What to Know
- A new policy will require New York City police to release all body camera footage of shootings and other instances when force is used and injury or death occurs, Mayor Bill de Blasio said Tuesday in what he billed as an additional step toward police reform.
- This is just one of various measures the city has announced in an effort to hold the NYPD accountable and provide transparency.
- On Wednesday, De Blasio said the disciplinary records of officers will now be made public. According to the mayor, all trial decisions involving members of the NYPD will now be published. By July, information on every pending case in the department including name, charges, hearing dates and even the resolutions will be made available.
A new policy will require New York City police to release all body camera footage of shootings and other instances when force is used and injury or death occurs, Mayor Bill de Blasio said Tuesday in what he billed as an additional step toward police reform.
This is just one of various measures the city has announced in an effort to hold the NYPD accountable and provide transparency.
The announcement regarding body cameras overturns a policy that gave the New York Police Department wide discretion on when it made the videos public. It came a day after the nation’s largest police department disbanded a plainclothes anti-crime unit long criticized for its aggressive tactics.
“Body-worn cameras are only as powerful as the transparency that comes with them,” de Blasio said. “This is a good thing for everyone involved. … When people see this kind of transparency, it will build trust.”
Starting in 2017, the NYPD began deploying 24,000 body cameras for its patrol force and other street units, the most in the nation by far. The previous policy required that the department make videos involving force public if the police commissioner found it would address a specific “public concern” and “preserve peace.”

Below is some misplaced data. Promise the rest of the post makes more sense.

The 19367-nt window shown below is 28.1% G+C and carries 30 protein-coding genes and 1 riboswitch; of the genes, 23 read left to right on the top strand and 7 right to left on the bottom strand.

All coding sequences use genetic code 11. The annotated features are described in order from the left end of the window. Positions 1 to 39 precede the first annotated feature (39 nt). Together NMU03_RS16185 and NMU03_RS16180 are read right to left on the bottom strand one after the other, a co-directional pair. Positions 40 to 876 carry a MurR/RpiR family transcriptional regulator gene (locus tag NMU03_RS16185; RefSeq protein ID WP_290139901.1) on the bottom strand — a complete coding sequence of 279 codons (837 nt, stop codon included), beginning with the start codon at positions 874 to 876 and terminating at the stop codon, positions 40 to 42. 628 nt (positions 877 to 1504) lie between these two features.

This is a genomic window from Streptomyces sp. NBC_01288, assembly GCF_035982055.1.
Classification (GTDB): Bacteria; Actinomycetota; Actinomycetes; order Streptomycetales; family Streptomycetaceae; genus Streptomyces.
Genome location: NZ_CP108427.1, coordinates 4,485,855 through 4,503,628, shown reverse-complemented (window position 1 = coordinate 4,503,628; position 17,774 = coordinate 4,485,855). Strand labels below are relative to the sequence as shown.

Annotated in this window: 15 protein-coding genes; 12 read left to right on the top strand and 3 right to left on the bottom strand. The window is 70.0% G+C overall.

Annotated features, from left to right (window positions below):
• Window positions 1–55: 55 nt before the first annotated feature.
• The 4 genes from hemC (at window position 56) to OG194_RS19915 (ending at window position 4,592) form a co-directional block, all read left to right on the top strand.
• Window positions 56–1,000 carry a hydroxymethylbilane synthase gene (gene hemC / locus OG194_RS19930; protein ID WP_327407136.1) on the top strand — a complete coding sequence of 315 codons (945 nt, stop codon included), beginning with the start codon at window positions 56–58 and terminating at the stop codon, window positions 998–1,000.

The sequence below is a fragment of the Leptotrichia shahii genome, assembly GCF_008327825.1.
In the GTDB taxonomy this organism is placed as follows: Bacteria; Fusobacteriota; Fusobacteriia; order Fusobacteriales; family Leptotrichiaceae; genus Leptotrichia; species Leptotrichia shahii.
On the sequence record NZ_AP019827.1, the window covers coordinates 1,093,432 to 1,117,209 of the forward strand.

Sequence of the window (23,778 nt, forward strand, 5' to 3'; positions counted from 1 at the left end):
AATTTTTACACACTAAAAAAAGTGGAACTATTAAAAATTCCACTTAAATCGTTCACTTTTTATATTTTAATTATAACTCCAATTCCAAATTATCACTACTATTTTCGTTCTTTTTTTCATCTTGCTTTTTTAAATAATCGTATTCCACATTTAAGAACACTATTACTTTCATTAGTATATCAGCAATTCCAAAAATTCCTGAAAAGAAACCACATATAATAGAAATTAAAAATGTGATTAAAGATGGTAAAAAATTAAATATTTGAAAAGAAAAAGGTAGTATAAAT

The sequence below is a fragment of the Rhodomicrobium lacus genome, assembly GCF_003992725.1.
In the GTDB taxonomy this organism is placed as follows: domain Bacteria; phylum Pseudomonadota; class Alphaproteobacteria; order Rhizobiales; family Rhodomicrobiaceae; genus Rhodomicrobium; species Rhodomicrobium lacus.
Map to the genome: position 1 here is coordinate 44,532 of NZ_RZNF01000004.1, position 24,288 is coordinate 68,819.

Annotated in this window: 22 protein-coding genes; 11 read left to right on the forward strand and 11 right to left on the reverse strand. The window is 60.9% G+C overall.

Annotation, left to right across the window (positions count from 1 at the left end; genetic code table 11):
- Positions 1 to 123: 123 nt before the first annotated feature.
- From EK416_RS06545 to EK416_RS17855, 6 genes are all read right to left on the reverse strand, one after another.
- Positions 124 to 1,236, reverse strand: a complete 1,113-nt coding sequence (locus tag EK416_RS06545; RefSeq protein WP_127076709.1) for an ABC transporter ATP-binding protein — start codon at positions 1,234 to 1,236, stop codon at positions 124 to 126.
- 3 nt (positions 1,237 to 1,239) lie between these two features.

The new policy calls for mandatory release of footage within 30 days if an officer fires a gun and hits someone or could have caused injury, uses a stun gun, or makes use of any other force that causes harm. The videos will be posted on the internet after civilians who were involved have seen it first, the mayor said.
The approach stands out in how it sets a fixed and relatively swift timeline for the public release of body cam video, something departments often delay or deny. It also could face a challenge from prosecutors seeking to preserve police footage for trials.
On Wednesday morning, de Blasio announced additional policies.
De Blasio announced that disciplinary records of officers will now be made public. According to the mayor, all trial decisions involving members of the NYPD will now be published. By July, information on every pending case in the department including name, charges, hearing dates and even the resolutions will be made available.
De Blasio said that going forward, outcomes of the NYPD’s administrative proceedings against officers and their disciplinary records will be posted online. Next month, the public also will have access to information on about 1,100 pending cases, including names of officers, charges and hearing dates, the mayor said.